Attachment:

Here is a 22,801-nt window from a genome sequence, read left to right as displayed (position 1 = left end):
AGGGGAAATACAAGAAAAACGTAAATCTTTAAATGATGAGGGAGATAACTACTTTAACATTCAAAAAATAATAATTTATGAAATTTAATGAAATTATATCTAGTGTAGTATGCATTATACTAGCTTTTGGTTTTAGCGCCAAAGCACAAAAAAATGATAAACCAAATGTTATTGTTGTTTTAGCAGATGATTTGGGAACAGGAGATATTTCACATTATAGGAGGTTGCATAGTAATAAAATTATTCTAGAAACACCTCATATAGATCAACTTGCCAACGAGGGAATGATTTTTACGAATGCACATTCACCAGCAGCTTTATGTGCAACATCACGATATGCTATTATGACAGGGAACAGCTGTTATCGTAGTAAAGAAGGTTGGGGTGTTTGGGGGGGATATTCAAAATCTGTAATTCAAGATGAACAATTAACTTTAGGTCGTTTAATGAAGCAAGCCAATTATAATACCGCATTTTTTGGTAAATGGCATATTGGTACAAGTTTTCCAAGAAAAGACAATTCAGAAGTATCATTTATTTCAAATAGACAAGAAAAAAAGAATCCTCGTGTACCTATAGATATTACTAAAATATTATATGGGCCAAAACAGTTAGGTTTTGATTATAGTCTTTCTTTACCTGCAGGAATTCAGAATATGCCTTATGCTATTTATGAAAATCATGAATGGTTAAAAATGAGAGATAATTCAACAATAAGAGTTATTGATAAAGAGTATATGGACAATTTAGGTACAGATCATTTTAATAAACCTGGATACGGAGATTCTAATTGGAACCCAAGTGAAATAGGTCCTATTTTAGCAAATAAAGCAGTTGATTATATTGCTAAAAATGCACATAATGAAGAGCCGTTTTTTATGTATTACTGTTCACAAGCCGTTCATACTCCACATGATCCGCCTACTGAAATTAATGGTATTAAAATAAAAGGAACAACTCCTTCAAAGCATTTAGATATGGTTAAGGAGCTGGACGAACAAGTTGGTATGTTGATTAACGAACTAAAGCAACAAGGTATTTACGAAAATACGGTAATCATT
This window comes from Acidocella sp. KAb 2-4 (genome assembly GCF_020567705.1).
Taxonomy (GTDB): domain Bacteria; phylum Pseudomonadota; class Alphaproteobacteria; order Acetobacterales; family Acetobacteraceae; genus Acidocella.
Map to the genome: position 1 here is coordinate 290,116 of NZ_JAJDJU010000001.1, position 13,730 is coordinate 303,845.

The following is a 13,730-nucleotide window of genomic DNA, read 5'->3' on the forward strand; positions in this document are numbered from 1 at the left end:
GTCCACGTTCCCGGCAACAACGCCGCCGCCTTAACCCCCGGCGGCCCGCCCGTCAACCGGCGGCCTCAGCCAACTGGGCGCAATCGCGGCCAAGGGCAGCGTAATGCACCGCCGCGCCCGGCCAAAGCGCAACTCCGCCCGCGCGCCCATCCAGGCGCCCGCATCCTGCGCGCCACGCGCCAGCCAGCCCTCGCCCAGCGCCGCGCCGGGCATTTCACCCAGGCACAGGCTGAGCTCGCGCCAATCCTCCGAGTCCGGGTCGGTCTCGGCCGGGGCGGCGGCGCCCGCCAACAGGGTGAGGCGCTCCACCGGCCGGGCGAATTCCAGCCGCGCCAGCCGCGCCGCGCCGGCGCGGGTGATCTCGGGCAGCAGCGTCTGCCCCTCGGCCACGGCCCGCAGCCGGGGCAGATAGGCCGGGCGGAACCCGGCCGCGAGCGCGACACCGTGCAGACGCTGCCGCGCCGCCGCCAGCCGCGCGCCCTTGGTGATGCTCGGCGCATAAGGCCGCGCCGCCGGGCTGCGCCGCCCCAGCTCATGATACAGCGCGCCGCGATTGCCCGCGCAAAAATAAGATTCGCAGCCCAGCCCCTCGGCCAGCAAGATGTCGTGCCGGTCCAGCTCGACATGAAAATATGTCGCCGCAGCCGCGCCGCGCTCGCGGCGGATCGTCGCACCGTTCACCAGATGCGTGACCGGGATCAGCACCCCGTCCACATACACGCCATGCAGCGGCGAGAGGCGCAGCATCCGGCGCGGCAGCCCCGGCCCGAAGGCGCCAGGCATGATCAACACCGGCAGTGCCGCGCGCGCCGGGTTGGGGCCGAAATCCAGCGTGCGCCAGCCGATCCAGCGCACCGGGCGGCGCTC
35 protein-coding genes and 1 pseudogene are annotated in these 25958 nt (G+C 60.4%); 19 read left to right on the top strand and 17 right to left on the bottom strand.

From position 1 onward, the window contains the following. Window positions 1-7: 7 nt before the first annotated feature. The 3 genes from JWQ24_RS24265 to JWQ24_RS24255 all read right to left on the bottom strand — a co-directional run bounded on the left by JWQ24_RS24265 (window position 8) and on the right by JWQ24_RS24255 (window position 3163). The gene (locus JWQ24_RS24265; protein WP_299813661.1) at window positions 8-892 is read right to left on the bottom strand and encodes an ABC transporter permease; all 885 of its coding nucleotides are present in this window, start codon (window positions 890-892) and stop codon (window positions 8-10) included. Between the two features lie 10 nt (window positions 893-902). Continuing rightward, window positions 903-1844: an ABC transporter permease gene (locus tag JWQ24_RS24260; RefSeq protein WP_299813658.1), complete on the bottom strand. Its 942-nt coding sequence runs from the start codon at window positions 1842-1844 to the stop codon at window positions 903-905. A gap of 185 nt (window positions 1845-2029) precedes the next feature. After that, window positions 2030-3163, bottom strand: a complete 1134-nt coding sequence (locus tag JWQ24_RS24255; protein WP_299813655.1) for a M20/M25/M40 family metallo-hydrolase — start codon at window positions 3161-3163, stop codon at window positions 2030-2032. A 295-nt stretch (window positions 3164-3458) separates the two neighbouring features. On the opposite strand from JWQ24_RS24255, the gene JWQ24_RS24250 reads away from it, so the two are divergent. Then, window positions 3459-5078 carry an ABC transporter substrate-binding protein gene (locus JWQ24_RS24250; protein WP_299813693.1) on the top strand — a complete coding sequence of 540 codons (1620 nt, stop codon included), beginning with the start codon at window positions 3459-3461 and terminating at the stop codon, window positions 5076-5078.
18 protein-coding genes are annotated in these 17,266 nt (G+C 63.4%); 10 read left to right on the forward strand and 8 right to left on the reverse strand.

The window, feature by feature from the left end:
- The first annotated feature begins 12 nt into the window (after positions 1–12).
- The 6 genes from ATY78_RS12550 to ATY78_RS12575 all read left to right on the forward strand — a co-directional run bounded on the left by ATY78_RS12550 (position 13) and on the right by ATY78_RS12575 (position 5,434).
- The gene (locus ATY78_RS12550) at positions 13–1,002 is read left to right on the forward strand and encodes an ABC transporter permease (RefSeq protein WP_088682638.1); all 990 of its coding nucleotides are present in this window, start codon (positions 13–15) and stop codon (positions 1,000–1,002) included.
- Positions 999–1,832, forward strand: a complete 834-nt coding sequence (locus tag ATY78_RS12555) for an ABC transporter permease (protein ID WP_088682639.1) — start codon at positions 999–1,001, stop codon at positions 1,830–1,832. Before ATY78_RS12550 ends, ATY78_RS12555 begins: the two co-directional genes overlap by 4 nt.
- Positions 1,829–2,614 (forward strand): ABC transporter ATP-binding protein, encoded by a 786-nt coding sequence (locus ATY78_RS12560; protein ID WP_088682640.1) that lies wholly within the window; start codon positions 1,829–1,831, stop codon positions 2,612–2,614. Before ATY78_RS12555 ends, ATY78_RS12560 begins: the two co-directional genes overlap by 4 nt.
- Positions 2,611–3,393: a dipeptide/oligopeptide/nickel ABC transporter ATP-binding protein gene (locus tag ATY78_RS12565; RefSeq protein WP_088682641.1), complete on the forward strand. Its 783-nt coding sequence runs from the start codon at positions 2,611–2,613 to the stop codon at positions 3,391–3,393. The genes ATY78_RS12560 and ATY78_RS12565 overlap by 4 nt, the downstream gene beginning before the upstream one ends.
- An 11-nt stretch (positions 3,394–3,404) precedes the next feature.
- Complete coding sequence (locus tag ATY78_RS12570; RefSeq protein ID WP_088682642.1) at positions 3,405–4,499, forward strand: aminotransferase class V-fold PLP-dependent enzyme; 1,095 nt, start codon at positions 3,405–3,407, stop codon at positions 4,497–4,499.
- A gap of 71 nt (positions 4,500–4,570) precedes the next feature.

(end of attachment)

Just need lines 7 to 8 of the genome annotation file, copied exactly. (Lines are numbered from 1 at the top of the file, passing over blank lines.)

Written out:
GTCCACGTTCCCGGCAACAACGCCGCCGCCTTAACCCCCGGCGGCCCGCCCGTCAACCGGCGGCCTCAGCCAACTGGGCGCAATCGCGGCCAAGGGCAGCGTAATGCACCGCCGCGCCCGGCCAAAGCGCAACTCCGCCCGCGCGCCCATCCAGGCGCCCGCATCCTGCGCGCCACGCGCCAGCCAGCCCTCGCCCAGCGCCGCGCCGGGCATTTCACCCAGGCACAGGCTGAGCTCGCGCCAATCCTCCGAGTCCGGGTCGGTCTCGGCCGGGGCGGCGGCGCCCGCCAACAGGGTGAGGCGCTCCACCGGCCGGGCGAATTCCAGCCGCGCCAGCCGCGCCGCGCCGGCGCGGGTGATCTCGGGCAGCAGCGTCTGCCCCTCGGCCACGGCCCGCAGCCGGGGCAGATAGGCCGGGCGGAACCCGGCCGCGAGCGCGACACCGTGCAGACGCTGCCGCGCCGCCGCCAGCCGCGCGCCCTTGGTGATGCTCGGCGCATAAGGCCGCGCCGCCGGGCTGCGCCGCCCCAGCTCATGATACAGCGCGCCGCGATTGCCCGCGCAAAAATAAGATTCGCAGCCCAGCCCCTCGGCCAGCAAGATGTCGTGCCGGTCCAGCTCGACATGAAAATATGTCGCCGCAGCCGCGCCGCGCTCGCGGCGGATCGTCGCACCGTTCACCAGATGCGTGACCGGGATCAGCACCCCGTCCACATACACGCCATGCAGCGGCGAGAGGCGCAGCATCCGGCGCGGCAGCCCCGGCCCGAAGGCGCCAGGCATGATCAACACCGGCAGTGCCGCGCGCGCCGGGTTGGGGCCGAAATCCAGCGTGCGCCAGCCGATCCAGCGCACCGGGCGGCGCTC
35 protein-coding genes and 1 pseudogene are annotated in these 25958 nt (G+C 60.4%); 19 read left to right on the top strand and 17 right to left on the bottom strand.